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Best Data Visualization Tools for 2020 Reviewed - ReadWrite


Big data is often a buzzword. In recent years the big data word has preoccupied business owners and made department managers drool. One crucial prerequisite to big data is to utilize professional data visualization tools. These tools provide a better way to access, explore and communicate your data. Here are the ten best data visualization tools you should know for 2020. Data visualization software provides a visual representation of a company's data in the form of interactive charts and graphs.


With dtreeviz, you can visualize how the feature space is split up at decision nodes, how the training samples get distributed in leaf nodes and how the tree makes predictions for a specific observation. These operations are critical to for understanding how classification or regression decision trees work. See article How to visualize decision trees. The scikit-learn Random Forest feature importance and R's default Random Forest feature importance strategies are biased. To get reliable results in Python, use permutation importance, provided here and in our rfpimp package (via pip). A simple Python data-structure visualization tool that started out as a List Of Lists (lol) visualizer but now handles arbitrary object graphs, including function call stacks!

Decision tree visualization in python - Titanic: Machine Learning from Disaster


Hi friends,I was struggling for Decision tree visualization in python.Sometimes there is error due to pydot and sometimes due to graphviz....even though I have installed both in my windows machine but still no luck... please let me know if you know any easy method for this visualization in ipython notebook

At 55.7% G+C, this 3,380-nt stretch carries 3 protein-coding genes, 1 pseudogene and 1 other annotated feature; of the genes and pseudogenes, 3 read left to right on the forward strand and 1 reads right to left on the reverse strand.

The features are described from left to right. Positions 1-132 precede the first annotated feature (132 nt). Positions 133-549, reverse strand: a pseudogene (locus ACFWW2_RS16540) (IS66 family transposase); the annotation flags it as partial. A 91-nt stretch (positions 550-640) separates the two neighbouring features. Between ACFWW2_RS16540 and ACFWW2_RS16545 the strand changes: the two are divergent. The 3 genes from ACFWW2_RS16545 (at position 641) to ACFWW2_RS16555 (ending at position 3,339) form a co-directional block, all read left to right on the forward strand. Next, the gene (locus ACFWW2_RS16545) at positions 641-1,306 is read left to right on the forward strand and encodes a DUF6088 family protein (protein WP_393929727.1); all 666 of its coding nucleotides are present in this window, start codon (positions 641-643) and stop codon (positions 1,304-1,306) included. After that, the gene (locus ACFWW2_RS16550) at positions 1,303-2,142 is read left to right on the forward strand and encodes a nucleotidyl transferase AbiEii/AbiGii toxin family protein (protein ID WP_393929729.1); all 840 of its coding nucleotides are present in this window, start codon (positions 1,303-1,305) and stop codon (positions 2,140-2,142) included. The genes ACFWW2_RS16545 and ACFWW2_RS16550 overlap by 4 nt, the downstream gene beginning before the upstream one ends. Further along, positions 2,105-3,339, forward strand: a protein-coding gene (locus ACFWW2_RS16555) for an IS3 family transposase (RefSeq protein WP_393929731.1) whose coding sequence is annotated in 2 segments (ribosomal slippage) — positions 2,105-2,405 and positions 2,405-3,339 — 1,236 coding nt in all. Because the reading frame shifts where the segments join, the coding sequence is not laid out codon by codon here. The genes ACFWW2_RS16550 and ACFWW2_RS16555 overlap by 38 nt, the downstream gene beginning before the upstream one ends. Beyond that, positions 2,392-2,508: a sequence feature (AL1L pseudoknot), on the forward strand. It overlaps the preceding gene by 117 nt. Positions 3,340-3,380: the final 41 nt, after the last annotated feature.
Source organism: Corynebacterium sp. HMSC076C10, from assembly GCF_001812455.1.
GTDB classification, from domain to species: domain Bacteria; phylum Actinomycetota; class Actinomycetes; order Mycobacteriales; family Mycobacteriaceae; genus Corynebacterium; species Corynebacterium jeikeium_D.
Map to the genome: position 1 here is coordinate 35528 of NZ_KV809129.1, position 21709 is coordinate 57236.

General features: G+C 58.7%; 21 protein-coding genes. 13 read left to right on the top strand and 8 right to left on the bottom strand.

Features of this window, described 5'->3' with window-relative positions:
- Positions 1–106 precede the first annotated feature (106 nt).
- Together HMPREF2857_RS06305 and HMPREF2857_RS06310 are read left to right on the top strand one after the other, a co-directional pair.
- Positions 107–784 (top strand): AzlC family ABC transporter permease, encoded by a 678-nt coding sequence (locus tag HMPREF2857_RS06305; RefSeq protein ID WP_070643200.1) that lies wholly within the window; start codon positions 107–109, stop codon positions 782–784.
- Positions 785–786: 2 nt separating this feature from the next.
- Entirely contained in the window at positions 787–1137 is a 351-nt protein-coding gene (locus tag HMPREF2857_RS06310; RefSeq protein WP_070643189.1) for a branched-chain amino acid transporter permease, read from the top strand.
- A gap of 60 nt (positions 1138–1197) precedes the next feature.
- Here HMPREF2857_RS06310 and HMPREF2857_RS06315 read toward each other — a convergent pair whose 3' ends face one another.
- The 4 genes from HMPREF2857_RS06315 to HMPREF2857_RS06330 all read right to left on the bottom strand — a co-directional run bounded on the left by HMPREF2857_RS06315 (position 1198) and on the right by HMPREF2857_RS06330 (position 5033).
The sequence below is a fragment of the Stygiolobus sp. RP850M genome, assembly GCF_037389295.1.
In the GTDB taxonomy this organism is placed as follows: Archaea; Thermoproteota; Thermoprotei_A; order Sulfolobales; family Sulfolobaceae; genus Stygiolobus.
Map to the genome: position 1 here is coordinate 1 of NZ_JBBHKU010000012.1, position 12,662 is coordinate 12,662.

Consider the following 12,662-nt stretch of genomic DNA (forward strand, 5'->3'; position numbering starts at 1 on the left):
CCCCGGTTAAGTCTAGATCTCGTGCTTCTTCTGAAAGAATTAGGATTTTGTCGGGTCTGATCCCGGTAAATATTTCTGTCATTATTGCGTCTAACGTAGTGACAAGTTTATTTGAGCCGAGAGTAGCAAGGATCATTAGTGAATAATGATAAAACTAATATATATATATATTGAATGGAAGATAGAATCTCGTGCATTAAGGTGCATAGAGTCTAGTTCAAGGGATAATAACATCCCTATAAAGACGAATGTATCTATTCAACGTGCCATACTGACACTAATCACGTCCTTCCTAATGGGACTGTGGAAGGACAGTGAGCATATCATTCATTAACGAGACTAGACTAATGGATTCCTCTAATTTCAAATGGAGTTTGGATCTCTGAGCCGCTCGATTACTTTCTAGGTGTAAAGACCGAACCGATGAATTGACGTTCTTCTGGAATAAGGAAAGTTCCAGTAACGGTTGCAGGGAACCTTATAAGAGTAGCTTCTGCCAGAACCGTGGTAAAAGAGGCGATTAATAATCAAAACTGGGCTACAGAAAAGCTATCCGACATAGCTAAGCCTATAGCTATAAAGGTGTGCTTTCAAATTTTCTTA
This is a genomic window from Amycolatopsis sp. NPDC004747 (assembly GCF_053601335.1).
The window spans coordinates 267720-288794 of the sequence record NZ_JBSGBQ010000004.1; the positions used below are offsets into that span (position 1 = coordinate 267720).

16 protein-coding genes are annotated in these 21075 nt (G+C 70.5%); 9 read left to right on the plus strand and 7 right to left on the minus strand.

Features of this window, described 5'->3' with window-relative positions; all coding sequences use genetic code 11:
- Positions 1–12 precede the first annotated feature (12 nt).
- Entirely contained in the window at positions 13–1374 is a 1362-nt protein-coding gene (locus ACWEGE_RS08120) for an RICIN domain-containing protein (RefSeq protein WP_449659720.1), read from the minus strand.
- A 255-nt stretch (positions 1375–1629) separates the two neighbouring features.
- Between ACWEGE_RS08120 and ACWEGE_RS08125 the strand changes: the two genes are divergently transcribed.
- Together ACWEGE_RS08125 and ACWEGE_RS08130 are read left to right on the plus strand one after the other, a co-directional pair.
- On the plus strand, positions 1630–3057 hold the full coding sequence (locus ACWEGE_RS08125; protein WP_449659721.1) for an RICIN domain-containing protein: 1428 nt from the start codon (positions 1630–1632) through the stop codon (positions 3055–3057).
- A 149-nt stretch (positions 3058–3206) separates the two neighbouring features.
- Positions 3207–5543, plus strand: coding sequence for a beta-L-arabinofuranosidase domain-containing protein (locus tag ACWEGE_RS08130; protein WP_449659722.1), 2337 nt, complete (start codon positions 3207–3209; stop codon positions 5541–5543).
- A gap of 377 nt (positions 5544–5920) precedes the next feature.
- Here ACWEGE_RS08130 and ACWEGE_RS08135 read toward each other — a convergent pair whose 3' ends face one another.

Hebbian Learning of Bayes Optimal Decisions

Neural Information Processing Systems

Uncertainty is omnipresent when we perceive or interact with our environment, and the Bayesian framework provides computational methods for dealing with it. Mathematical models for Bayesian decision making typically require datastructures that are hard to implement in neural networks. This article shows that even the simplest and experimentally best supported type of synaptic plasticity, Hebbian learning, in combination with a sparse, redundant neural code, can in principle learn to infer optimal Bayesian decisions. We present a concrete Hebbian learning rule operating on log-probability ratios. Modulated by reward-signals, this Hebbian plasticity rule also provides a new perspective for understanding how Bayesian inference could support fast reinforcement learning in the brain.